When I decided it was time to leave my dream job with InterVarsity Christian Fellowship it was a confusing time. I knew my decision to join InterVarsity was the best career decision I ever made, rivaled only by the day I decided to leave.
Cue identity crisis. What on earth happened to my calling?
Did I screw it up?
Have diverted myself off the glory road God so lavishly planned out for me?
Where is my identity now?
When I began working in campus ministry in 2000 it was because I felt “called” to it, which is to say, I felt excited about it, and I was good at it, which made it easy for me to find myself in it, identity in all.
This is also true: I fell in love with African-American college students of which the job was hiring applicants. I was uniquely suited to fulfill this role based on where life had taken me. I hadn’t thought much on weighty matters such as “calling” & “dream jobs.” I just desperately wanted to do something that honored God with my life, so I did.
Once I realized I had a cause and a voice, I did it.
I never bothered to waste time wondering if I was the right one to do it, or if my being a woman had anything to do with my qualifications.
I was attending I.V.’s national black student conference when the speaker invited 600-ish students to publicly acknowledge the fields they were going into. By the tens and twenties I watched students stand, planning lives in law, medicine, engineering and education. It struck a deep chord in my heart when the preacher asked how many of us were headed into full-time ministry and only 5 stood.
When he made further inquiry on how many were planning to go overseas into full time missions, the number dropped to just one.
All manner of holy discontent rose up within my angry bones over our lack of gratitude for what God had done in our lives through campus ministry.
Who, I wondered, will go out to reach African-American students?
Calling, for me, came as I realized, I couldn’t not do it.
Though the trials were many and though I was never in want of growing pains, my 16 combined years in InterVarsity both as staff and student were in so many ways, a dream. My time in I.V. was a dream I never intended to end.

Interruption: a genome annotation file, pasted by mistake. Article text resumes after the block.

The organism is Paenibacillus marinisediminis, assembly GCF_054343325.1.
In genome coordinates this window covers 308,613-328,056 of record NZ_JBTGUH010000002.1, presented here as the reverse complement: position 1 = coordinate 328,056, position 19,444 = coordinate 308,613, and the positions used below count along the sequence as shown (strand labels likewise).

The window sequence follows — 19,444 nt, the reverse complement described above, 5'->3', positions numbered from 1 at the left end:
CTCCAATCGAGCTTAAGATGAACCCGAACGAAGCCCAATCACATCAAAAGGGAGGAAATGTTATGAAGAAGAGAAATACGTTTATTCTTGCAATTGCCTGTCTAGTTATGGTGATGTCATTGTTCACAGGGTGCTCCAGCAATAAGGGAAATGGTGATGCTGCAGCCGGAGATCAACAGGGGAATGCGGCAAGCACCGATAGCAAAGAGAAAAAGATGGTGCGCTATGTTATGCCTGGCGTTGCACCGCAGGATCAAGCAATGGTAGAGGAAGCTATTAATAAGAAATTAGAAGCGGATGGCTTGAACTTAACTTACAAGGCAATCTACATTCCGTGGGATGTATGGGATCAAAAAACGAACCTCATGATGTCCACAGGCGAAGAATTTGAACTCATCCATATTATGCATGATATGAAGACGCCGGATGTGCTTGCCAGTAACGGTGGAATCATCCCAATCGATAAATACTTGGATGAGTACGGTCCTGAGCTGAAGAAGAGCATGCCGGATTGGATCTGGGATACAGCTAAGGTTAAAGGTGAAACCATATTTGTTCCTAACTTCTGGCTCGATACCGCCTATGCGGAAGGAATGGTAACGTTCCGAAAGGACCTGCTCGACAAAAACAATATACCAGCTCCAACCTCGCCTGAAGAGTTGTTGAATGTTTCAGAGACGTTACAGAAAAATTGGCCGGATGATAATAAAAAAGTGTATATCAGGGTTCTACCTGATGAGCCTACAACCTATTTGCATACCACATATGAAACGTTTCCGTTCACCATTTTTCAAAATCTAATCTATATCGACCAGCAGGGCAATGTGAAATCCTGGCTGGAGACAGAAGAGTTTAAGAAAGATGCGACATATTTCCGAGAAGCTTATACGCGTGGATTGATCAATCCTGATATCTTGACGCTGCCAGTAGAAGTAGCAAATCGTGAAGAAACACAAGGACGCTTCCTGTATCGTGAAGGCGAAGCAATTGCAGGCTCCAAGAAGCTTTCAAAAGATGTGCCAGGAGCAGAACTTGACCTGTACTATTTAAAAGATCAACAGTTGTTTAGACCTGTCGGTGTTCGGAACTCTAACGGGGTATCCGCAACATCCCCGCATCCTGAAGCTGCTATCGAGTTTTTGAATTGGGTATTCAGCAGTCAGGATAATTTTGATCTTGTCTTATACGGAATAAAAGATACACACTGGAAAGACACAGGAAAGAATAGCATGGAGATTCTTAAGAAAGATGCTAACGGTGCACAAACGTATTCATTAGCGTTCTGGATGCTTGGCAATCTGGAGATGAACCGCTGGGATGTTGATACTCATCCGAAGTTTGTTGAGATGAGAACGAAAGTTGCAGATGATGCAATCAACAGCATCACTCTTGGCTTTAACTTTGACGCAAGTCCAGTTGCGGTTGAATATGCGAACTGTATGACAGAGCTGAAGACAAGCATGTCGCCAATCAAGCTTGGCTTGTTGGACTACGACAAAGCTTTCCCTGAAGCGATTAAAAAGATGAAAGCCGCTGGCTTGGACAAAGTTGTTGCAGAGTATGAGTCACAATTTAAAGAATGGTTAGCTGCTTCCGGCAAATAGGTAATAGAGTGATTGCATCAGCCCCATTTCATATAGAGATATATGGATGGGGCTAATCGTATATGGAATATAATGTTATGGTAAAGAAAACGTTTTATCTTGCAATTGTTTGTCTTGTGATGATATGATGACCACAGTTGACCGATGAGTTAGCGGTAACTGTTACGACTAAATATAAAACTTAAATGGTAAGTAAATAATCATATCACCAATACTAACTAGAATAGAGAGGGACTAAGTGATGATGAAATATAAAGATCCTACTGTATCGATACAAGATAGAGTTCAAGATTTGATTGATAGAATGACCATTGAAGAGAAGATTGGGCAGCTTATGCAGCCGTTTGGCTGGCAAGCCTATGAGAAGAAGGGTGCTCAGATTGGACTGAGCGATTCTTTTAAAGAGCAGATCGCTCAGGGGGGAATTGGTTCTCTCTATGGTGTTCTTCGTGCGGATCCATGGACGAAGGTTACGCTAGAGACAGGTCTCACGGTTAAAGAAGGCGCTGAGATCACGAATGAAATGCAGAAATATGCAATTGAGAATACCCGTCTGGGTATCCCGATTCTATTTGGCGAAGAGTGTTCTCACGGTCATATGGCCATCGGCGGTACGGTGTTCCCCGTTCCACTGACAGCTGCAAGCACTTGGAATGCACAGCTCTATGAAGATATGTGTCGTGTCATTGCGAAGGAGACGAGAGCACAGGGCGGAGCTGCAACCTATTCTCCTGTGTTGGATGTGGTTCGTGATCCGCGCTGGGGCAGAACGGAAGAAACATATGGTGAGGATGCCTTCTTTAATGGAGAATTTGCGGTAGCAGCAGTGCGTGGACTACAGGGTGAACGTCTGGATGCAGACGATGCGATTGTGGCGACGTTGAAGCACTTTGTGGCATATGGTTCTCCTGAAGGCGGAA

Would I ever enjoy a calling more?
Would I ever be as challenged, as focused, as driven?
I started to see my time in I.V. was not the sum of my being nor what made me acceptable to God. It’s mildly comical now, but I actually let myself believe there would be nothing left of me if I stepped away from my “calling,” even though my “calling” had become a distracted nightmare.
Besides my aforementioned identity issues, I was working alongside my husband at a time when our marriage had fallen to a million little pieces and while I was facing the darkest demons of my life, including depression, but not limited to a colicky newborn.
Just those small issues.
Deep down I knew it wasn’t the husband that needed replacing, it was me, my heart of stone, my problems and consequently my job. I foolishly believed my husband and children were not a part of that “calling” and allowed them to play second fiddle to the freak show that had become my life.
It wasn’t until I left I glimpsed my new calling.
I needed to love the Lord my God with all my heart, all my soul, all my strength and love my neighbor as myself.
The first neighbor I had to concern myself with was the one laying next to me in bed. Also, I had to relearn how to engage, invest, prepare, train an nurture my two sons. Second order of business, I found a j-o-b to contribute to our family’s welfare. Third, I needed to forget my “life’s calling” for the moment. In other words, not worry about future opportunities to write, speak, lead, give, extend mercy, mentor or disciple, all things I love to do.
With all of 7 months hind sight under my belt I can say this:
Sometimes we make “calling” more complicated than it needs to be.
I imagine at least half of you need to move forward in doing something you love and feel uniquely gifted to do though sky writing has yet to happen. Probably the rest of you are more like me, completely ignoring the basics in favor of a grand “calling,” or “dream job.”
Move forward in faith and simple obedience.
You will not throw God for a loop.